Do we really have the right to die with dignity?

Last Updated: Mon, Mar 12, 2018 12:10 hrs
Indian nurses gather to pay their respect for nurse Aruna Shanbaug at a hospital in Mumbai on May 18, 2015.

(Nurses gather to pay their respect for nurse Aruna Shanbaug in Mumbai hospital on May 18, 2015 - AFP image)

The March 9 verdict of the Supreme Court, permitting “passive euthanasia” under certain circumstances, has been received with much celebration from certain quarters and objections about possible misuse from others.

The common understanding of the verdict seems to be that someone who is not able to actively kill oneself can opt for assisted suicide. But this is not quite what the five-judge Constitution Bench said.

The judgement effectively states something which should have been worked into the legislative system of the country much earlier.

Now, a person who is of sound mind will be able to make an advance directive or “living will” stating that under the circumstances of his or her being terminally ill and dependent on life support at some point in the future, he or she asks that such life support be withdrawn and that he or she be allowed to “die with dignity”.

While the Court held that the right to die with dignity is a fundamental right, it has laid down rather stringent conditions under which passive euthanasia can be authorised. More importantly, it has not permitted active euthanasia, or “assisted suicide”.

The person concerned would have to have “reached an irreversible stage of terminal illness in the medical view” and also have made a provision in his or her will beforehand. The corollary of this is that the individual must be in a vegetative state in order for this will to be executed.

Moreover, the court wants a medical board to be set up to take a call on each case of euthanasia.

There are several roadblocks to actually dying with dignity under these conditions.

First, while a “mentally competent” person can decide to reject treatment for a terminal illness, or even reject palliative care, a person who is rendered irresponsive or in a vegetative state due to a sudden accident will not be considered mentally competent and hence cannot make such a decision. He or she would have had to have prepared a living will well in advance of an incident which could not have been foretold.

In some countries, a medical proxy might be permitted to make this decision for the person. But India does not have a system of medical proxy. I cannot make a provision saying that my parents, siblings, partner, or children will be able to make a decision about my medical treatment based on their knowledge of what I would have wanted in case I am rendered unable to articulate such a decision.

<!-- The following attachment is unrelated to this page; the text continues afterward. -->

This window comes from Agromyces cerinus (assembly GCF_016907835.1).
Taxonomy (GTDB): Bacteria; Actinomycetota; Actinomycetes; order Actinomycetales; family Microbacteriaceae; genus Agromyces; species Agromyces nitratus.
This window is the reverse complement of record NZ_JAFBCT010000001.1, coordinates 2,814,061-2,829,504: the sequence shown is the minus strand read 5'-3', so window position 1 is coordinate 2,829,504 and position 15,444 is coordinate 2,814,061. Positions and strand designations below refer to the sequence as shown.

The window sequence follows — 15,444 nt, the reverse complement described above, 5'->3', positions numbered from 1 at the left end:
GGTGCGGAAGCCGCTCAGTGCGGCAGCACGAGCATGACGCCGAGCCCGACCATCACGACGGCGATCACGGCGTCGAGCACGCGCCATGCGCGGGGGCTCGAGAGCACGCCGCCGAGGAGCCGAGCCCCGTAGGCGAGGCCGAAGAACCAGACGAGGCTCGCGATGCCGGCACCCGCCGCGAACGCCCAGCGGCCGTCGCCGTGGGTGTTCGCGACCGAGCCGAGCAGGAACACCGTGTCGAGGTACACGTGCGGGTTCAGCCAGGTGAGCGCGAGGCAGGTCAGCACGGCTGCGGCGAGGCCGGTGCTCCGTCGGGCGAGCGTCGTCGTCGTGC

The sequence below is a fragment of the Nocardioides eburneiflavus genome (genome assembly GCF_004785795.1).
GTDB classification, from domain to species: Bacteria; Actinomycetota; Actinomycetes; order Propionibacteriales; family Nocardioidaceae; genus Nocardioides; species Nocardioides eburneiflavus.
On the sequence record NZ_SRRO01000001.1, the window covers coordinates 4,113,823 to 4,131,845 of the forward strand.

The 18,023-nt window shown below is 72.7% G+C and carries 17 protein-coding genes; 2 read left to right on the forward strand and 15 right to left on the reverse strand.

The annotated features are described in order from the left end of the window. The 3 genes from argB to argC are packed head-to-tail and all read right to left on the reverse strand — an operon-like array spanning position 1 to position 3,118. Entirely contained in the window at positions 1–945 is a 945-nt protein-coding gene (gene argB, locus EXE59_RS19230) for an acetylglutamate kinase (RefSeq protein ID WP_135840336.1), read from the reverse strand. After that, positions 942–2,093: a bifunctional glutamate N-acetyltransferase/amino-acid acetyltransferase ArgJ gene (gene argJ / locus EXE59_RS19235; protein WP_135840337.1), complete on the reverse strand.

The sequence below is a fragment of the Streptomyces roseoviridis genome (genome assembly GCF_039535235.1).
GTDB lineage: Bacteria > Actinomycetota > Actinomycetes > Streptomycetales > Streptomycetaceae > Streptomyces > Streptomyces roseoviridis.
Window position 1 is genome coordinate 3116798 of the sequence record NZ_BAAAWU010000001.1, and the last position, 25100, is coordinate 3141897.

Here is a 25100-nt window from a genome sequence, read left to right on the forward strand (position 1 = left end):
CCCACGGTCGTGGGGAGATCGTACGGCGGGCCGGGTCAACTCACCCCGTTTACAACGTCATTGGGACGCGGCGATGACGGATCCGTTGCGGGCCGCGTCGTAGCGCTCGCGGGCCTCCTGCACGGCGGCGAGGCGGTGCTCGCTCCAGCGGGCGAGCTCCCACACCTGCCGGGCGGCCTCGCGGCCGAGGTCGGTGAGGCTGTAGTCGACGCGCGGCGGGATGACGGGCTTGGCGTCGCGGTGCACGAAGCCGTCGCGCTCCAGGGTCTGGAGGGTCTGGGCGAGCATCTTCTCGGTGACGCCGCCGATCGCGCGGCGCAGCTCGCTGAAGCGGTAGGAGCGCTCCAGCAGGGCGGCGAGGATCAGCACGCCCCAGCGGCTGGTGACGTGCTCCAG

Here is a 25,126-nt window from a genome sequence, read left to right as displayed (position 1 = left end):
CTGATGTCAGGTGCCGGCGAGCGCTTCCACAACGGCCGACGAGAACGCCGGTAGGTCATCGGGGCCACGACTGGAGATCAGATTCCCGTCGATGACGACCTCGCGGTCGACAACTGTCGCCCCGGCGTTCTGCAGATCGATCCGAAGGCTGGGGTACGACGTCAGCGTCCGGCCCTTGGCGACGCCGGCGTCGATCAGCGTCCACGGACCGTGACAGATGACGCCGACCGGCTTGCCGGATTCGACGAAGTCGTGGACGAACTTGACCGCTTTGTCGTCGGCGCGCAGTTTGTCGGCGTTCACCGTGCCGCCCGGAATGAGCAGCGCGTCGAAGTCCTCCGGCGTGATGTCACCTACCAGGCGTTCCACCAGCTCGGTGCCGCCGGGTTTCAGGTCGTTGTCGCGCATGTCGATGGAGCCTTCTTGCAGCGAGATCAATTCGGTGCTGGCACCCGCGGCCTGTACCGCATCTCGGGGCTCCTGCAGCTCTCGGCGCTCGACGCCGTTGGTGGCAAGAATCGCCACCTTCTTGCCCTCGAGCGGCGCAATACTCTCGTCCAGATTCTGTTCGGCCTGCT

Second, for as long as one is not in a vegetative state or considered to be entirely without medical hope of recovery, one cannot choose to be euthanised. Only the withdrawal of life support is permitted, not the shutting down of life itself, irrespective of the pain one is undergoing and the bleakness of the prognosis.

Third, one can only imagine the sort of backlog a medical board which must decide on each individual appeal for passive euthanasia will have to deal with.

The only way even the provisions of this judgement could be implemented would be for them to be drafted into legislation. But the common notion, which has also been fostered by various religions, that “life is sacred” – though, seemingly, not where animals are concerned – has ensured that the House has unanimously voted against most forms of artificial termination.

It was only on August 8, 2016, that the Mental Healthcare Bill, which among other things decriminalises the attempt to commit suicide, was passed in the Rajya Sabha. Earlier, someone who had tried and failed to kill himself could be imprisoned for up to a year under Section 209 of the Indian Penal Code. It took the government decades – centuries, if we were to trace our current penal code back to its British origins – to figure out that depression and despair must be treated, not punished. However, Section 124 of the Mental Healthcare Bill also assumes that a person who attempts suicide will be deemed to be “suffering from mental illness” at the time of the attempt. What repercussions could this have on the person making a living will? It is not clear.

There have been various rulings by the Supreme Court on suicide attempts in the past.

In P. Rathinam v. Union of India, (1994), the court held that the state should not interfere with the personal liberty of those concerned, since a suicide attempt causes no harm to others, and cannot be said to be against religion, morality or public policy.

However, religious institutions have contested that suicide is against their respective religions, and the Court is not bound either by the previous verdict or by law to dismiss their contentions.

And so it was that in the case of Gian Kaur v. The State of Punjab (1996), where the petitioners had been sentenced to six years’ rigorous imprisonment and a fine for abetting suicide, the Court held that Section 309 was constitutionally valid and the petitioners could be punished under it.

In 2011, while delivering its verdict on the appeal for euthanising Aruna Shanbaug, the Supreme Court suggested Section 309 should be deleted from the Indian Penal Code by Parliament, since it had “become anachronistic”.

It was several years before Section 309 could be overridden by legislation.

How long will it be before citizens are effectively permitted to die with dignity, in a country where one’s right to live with dignity is barely recognised?


More Columns by Nandini Krishnan:

Democracy has no place for mobs

The Sridevi South India lost

Jallikattu: Tamil Nadu's testosterone-fuelled madness

Which epic heroine is more than her vagina?

Why does corporal punishment still exist?

The bizarreness of modern-day feminism